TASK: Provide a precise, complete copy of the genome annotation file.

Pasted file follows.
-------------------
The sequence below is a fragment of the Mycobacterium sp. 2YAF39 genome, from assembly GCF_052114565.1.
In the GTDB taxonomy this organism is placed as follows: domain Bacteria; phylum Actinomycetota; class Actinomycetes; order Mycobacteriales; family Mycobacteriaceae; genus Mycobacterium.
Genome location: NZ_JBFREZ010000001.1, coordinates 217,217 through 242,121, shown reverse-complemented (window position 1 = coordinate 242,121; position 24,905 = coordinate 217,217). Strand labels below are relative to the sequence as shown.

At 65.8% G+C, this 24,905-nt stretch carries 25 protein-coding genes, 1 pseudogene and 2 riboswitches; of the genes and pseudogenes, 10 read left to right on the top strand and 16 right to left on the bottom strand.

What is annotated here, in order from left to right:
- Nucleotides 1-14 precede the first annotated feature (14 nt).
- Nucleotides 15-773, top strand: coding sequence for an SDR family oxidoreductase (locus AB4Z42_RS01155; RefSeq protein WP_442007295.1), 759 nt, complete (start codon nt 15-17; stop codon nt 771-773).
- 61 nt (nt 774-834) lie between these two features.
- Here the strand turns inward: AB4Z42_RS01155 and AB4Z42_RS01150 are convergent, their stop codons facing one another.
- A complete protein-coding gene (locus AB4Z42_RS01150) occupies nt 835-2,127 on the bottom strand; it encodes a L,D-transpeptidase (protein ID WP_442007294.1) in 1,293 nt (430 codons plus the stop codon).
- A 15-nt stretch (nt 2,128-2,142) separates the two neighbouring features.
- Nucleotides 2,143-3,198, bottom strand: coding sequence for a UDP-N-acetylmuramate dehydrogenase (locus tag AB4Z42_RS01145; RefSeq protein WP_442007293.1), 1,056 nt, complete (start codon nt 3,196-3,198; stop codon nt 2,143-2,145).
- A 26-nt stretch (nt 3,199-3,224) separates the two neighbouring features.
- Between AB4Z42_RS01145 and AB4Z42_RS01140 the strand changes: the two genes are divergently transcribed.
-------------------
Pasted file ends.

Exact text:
The sequence below is a fragment of the Mycobacterium sp. 2YAF39 genome, from assembly GCF_052114565.1.
In the GTDB taxonomy this organism is placed as follows: domain Bacteria; phylum Actinomycetota; class Actinomycetes; order Mycobacteriales; family Mycobacteriaceae; genus Mycobacterium.
Genome location: NZ_JBFREZ010000001.1, coordinates 217,217 through 242,121, shown reverse-complemented (window position 1 = coordinate 242,121; position 24,905 = coordinate 217,217). Strand labels below are relative to the sequence as shown.

At 65.8% G+C, this 24,905-nt stretch carries 25 protein-coding genes, 1 pseudogene and 2 riboswitches; of the genes and pseudogenes, 10 read left to right on the top strand and 16 right to left on the bottom strand.

What is annotated here, in order from left to right:
- Nucleotides 1-14 precede the first annotated feature (14 nt).
- Nucleotides 15-773, top strand: coding sequence for an SDR family oxidoreductase (locus AB4Z42_RS01155; RefSeq protein WP_442007295.1), 759 nt, complete (start codon nt 15-17; stop codon nt 771-773).
- 61 nt (nt 774-834) lie between these two features.
- Here the strand turns inward: AB4Z42_RS01155 and AB4Z42_RS01150 are convergent, their stop codons facing one another.
- A complete protein-coding gene (locus AB4Z42_RS01150) occupies nt 835-2,127 on the bottom strand; it encodes a L,D-transpeptidase (protein ID WP_442007294.1) in 1,293 nt (430 codons plus the stop codon).
- A 15-nt stretch (nt 2,128-2,142) separates the two neighbouring features.
- Nucleotides 2,143-3,198, bottom strand: coding sequence for a UDP-N-acetylmuramate dehydrogenase (locus tag AB4Z42_RS01145; RefSeq protein WP_442007293.1), 1,056 nt, complete (start codon nt 3,196-3,198; stop codon nt 2,143-2,145).
- A 26-nt stretch (nt 3,199-3,224) separates the two neighbouring features.
- Between AB4Z42_RS01145 and AB4Z42_RS01140 the strand changes: the two genes are divergently transcribed.